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    ABSTRACT: Physician Orders for Life-Sustaining Treatment (POLST) is a tool to document and ensure continuity of end-of-life treatment decisions across healthcare settings that became a legal document in California in January 2009. Hospitals were surveyed to evaluate factors associated with uptake of this intervention and whether a grassroots community coalition intervention facilitated dissemination. A mail and telephone survey of all acute care hospitals in California was conducted between August 2011 and January 2012, and community coalition reports of interaction with hospitals and hospital characteristics from the California Office of Statewide Planning and Development and Census ZIP Code Tabulation Areas were analyzed. Of 349 hospitals, 286 (81.9%) responded to the survey. Sixty-five percent of hospitals had a policy about POLST, 87% had available blank POLST forms, 84% had educated staff, and 94% reported handling POLST properly in the emergency department and on admission. In multivariable analyses, hospitals in poor areas and for-profit (vs nonprofit) hospitals were less likely to stock blank POLST forms and to have educated staff, and hospitals with community coalition interaction and in wealthier areas were more likely to handle POLST forms correctly. Although POLST is widely used in California, a significant minority of hospitals remain unprepared 3 years after implementation. Efforts to improve implementation should emphasize dissemination in poorer areas and in for-profit hospitals.
    Journal of the American Geriatrics Society 07/2013; 61(8). DOI:10.1111/jgs.12367 · 4.22 Impact Factor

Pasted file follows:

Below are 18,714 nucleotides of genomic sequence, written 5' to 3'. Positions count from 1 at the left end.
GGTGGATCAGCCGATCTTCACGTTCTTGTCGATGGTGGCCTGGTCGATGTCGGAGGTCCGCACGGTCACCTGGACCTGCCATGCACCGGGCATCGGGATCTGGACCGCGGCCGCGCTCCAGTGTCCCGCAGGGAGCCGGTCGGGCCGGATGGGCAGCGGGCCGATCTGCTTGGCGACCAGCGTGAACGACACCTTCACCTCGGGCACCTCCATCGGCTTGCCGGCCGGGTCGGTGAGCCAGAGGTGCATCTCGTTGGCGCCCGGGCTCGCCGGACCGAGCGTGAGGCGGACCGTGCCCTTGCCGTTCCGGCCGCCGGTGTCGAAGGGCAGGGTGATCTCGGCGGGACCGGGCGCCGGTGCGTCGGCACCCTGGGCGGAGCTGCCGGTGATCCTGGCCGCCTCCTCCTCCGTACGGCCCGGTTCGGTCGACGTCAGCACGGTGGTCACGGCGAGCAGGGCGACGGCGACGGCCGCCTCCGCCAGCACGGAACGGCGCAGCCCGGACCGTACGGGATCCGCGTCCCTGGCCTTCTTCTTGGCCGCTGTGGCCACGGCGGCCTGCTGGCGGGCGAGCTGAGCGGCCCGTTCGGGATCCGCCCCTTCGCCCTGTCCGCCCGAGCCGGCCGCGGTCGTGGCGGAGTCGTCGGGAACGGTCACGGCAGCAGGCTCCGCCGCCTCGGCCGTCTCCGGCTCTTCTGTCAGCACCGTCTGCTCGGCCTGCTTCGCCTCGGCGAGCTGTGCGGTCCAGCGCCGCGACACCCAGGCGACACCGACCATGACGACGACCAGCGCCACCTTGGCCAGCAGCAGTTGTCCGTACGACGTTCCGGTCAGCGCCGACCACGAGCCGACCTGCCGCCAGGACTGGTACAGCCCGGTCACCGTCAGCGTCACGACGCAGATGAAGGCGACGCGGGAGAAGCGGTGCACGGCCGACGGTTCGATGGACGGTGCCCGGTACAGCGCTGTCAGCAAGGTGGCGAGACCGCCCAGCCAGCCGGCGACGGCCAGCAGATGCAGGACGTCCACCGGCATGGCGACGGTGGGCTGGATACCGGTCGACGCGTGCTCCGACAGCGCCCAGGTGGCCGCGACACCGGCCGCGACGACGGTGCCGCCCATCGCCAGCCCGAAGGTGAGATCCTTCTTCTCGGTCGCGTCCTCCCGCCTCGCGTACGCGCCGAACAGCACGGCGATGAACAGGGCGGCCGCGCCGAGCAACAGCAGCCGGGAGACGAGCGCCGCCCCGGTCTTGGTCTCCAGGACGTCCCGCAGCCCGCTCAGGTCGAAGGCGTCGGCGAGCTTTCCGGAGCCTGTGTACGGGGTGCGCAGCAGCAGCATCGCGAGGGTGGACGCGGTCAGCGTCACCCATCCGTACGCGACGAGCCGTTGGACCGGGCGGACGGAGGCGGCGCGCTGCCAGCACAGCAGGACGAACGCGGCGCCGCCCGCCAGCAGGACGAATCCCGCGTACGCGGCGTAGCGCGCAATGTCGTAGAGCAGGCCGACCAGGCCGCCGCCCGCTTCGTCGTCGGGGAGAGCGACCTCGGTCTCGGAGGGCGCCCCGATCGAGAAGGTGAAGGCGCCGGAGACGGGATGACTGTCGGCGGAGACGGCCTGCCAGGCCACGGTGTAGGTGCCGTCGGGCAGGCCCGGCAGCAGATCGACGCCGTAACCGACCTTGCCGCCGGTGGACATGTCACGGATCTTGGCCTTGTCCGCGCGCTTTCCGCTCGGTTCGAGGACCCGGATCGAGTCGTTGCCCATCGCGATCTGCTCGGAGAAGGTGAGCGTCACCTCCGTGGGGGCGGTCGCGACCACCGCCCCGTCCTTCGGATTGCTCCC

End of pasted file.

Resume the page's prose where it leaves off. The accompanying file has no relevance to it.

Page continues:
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    ABSTRACT: This research explores health care professionals' understanding of the problems that arise in managing a terminal condition impacting the Latino population and conceptualizes the components of patient advocacy that address gaps in end-of-life care for patients and their family members. Limited research exists regarding patient advocacy from the perspectives of health care providers working with vulnerable Latino populations utilizing a public sector health care system. Forty-six semi-structured interviews were conducted with providers from different disciplines including medicine, nursing, social work, and chaplaincy. Although roles and responsibilities vary among health providers, it is imperative that all providers become aware of the need for patient advocacy. Doing so is not only in the best interest of vulnerable Latino populations but also has overarching financial benefits and positive outcomes for patients, administrators, and public health care systems. Social workers are the ideal professionals to assume leadership roles and share their knowledge of how to advocate effectively for the most vulnerable populations.
    Social Work in Health Care 07/2013; 52(6):558-77. DOI:10.1080/00981389.2013.779359 · 0.62 Impact Factor

Publication Stats

2k Citations
453.41 Total Impact Points


  • 2014
    • University of Alabama at Birmingham
      • School of Nursing
      Birmingham, Alabama, United States
  • 2002–2014
    • VA Greater Los Angeles Healthcare System
      Los Angeles, California, United States
  • 2001–2013
    • University of California, Los Angeles
      • • Department of Urology
      • • Division of General Internal Medicine and Health Services Research
      • • School of Nursing
      Los Ángeles, California, United States
  • 2011
    • The Harvard Drug Group
      Ливония, Michigan, United States
  • 2010
    • California State University, Long Beach
      • School of Nursing
      Long Beach, California, United States
  • 2009–2010
    • RAND Corporation
      Santa Monica, California, United States
    • Kaiser Permanente
      Oakland, California, United States
    • CSU Mentor
      Long Beach, California, United States
  • 2008
    • Northwestern University
      • Feinberg School of Medicine
      Evanston, IL, United States
  • 2005–2008
    • Johns Hopkins University
      Baltimore, Maryland, United States